The Spirit of Motherhood
Published on May 11th, 2014 | by Harmonist staff7
By Gaurangi-priya dasi, originally published on June 26, 2009.
The sky is just beginning to lighten, as a new day begins. My son is plastered against me in bed, his warm body snuggling mine. (Yes, my 5-year-old still comes in my bed in the middle of the night at times, but no, I’m not talking about the family bed today). The grogginess of sleep envelops me as I attempt to wake up. You see, rising early is something I find incredibly difficult. My mother will tell you. And yes she will tell you that I went to mangala-arati everyday, starting at the age of 10 days old. I continued this routine all through my childhood. Attending mangala-arati was part of my upbringing, part of my everyday existence.
And yet, here I am, a full-fledged adult, and rising early is such a struggle for me. But all practitioners of bhakti, or any spiritual path, understand the advantages of prayer and chanting in the early morning hours of the day. Chanting is more than my ideal, it is an anchor in my day, a necessity in the non-stop business of my life as a mother.
Today, after my children are off to school, I sit down as the morning sun pours through the window. I didn’t make it up early today. No. My idealistic vision of the perfect devotee mother would be having me up at 5am, chanting japa, showering, and then waking up my children to the smell of baking muffins for breakfast and Srila Prabhupada chanting bhajans in the background. But I’m being honest here, and the best place to start is where I am. I have learned to shelve the book of guilt, and practice with the confidence of grace. So, I pull out a floor cushion and begin chanting my gayatri mantras in front of our altar. My gurudeva told me that chanting these mantras will help me chant the harinama mantra. I try to focus on that, think of who I’m meditating on, pray for nishta, steadiness, and pull my mind from the endless tasks of the day. Yes, I know that I have 4 loads of laundry to do, and yes it’s going to be a sunny day—good for hanging up clothes—and yes I have to figure out lunch, and yes, my son Venu’s play date. But, now is time for me and Krishna. I pick up my japa beads and begin chanting. The names are comforting, nourishing, calming.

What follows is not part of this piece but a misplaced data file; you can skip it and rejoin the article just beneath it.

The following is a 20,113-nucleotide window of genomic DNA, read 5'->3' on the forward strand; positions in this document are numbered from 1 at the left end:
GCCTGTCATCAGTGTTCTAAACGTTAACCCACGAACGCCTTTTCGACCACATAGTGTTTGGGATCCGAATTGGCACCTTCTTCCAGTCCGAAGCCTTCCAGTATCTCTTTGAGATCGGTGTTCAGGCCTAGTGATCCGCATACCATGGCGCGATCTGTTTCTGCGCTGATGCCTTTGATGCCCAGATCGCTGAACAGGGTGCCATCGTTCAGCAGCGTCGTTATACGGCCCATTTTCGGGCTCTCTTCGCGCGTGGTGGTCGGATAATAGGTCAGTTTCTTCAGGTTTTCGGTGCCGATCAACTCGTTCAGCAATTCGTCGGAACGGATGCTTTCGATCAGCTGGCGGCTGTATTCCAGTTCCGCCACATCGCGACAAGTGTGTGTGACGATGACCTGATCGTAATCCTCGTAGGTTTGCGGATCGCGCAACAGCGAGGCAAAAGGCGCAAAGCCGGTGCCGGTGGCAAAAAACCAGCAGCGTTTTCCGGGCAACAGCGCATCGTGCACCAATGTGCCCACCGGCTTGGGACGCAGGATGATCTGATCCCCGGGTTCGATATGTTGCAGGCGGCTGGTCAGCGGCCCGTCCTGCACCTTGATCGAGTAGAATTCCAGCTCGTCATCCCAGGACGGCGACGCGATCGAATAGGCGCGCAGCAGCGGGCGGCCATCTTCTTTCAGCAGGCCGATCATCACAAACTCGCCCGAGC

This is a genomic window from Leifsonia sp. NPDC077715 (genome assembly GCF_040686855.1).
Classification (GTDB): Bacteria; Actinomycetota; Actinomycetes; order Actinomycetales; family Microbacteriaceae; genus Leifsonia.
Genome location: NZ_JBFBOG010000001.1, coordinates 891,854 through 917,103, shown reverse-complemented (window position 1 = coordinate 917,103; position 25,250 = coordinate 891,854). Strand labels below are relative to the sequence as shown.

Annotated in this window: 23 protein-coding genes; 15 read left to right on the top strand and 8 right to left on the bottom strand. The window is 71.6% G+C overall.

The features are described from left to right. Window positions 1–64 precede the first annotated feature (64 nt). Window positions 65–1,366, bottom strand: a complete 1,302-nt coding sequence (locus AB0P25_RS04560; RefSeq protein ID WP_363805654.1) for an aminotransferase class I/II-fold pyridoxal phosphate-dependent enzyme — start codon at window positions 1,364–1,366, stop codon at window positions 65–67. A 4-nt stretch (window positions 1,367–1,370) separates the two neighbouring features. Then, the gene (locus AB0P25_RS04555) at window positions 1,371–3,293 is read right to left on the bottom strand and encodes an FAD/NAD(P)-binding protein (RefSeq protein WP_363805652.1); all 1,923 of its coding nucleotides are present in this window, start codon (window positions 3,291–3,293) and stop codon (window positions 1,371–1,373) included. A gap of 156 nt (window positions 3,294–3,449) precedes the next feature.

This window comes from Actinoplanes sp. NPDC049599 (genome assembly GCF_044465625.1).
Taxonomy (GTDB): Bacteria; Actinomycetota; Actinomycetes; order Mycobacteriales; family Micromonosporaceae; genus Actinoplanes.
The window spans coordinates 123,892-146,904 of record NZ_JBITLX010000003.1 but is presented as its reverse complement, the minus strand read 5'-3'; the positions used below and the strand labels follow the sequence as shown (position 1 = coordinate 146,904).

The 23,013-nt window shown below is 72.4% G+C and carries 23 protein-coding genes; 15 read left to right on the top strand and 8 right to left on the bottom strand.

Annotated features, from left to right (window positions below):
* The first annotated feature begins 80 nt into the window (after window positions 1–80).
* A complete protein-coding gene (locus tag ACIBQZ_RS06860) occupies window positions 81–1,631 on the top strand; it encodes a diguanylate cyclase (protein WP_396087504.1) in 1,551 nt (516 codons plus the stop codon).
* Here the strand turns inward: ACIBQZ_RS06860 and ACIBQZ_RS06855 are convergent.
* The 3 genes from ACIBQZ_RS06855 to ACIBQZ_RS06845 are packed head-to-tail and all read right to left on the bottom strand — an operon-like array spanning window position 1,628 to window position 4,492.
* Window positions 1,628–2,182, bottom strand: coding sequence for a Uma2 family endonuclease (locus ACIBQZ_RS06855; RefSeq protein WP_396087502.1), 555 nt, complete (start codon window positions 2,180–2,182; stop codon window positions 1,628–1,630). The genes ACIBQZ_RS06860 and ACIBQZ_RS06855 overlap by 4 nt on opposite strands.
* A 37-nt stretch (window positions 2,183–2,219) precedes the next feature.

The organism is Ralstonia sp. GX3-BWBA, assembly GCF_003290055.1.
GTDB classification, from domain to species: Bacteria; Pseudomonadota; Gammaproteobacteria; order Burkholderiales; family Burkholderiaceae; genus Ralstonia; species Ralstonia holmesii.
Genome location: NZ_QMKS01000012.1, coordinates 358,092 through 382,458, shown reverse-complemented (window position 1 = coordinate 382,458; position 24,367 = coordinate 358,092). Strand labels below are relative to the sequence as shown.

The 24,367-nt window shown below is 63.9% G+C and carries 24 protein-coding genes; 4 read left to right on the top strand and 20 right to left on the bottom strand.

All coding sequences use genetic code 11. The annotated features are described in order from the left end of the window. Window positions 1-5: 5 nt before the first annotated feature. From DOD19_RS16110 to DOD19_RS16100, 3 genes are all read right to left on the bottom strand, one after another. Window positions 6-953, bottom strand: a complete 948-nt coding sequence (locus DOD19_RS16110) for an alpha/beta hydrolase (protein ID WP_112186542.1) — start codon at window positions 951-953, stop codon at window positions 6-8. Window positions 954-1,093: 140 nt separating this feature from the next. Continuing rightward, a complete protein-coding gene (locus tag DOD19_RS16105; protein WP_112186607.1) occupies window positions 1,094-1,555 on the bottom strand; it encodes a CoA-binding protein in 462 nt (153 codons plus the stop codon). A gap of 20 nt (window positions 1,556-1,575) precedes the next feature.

I remember when my children were younger I read a tip for sanity in a mothering book. It was that as a mother you should find something to do each day that has some lasting effect. The satisfaction of cleaning laundry, washing dishes, changing diapers, or sweeping floors is quickly diminished when at the end of the day all those things are full again, literally. Yes, the book advised, find something that at the end of the day you know will have a longer-lasting effect than the next morning.
Chanting is that for me. It is the time where I stop, look, and listen. Krishna says in the Gita that there is no loss or diminishing effects on the path of bhakti. For someone who never seems to see a diminished laundry pile, that is a nice thing to meditate on. Seriously, chanting is my life-line, the thing I know makes a lasting difference in my day. I’m cleaning my heart, and though that does seem like an endless task, it will progressively get cleaner—something I can’t guarantee about my kitchen floor.
So, I chant everyday. I chant at the playground with the afternoon sun beating on my back. Not the ideal time to chant, I remind myself as my son interrupts me to help him across the monkey bars. Or, I chant in the morning hours while my children are at school, putting off the laundry, and e-mails, and lunch preparation. I know sometime in my life I will again rise for mangala-arati and chant in the cool morning air during that magical time that is not night, but not quite morning. That time in my life will come again. I know it will.
In the meantime, I do what I can do, start where I am, and trust that drops will wear away the stone and that Krishna really carries what I lack and stores what I have. I was thinking of making a bumper sticker: Moms for Mahamantra. Until I can see cars driving everywhere with that sticker, I try to gain strength by thinking about the other devotee mothers spread throughout the globe, struggling as I do to maintain a level of sadhana while being the best mothers they can be.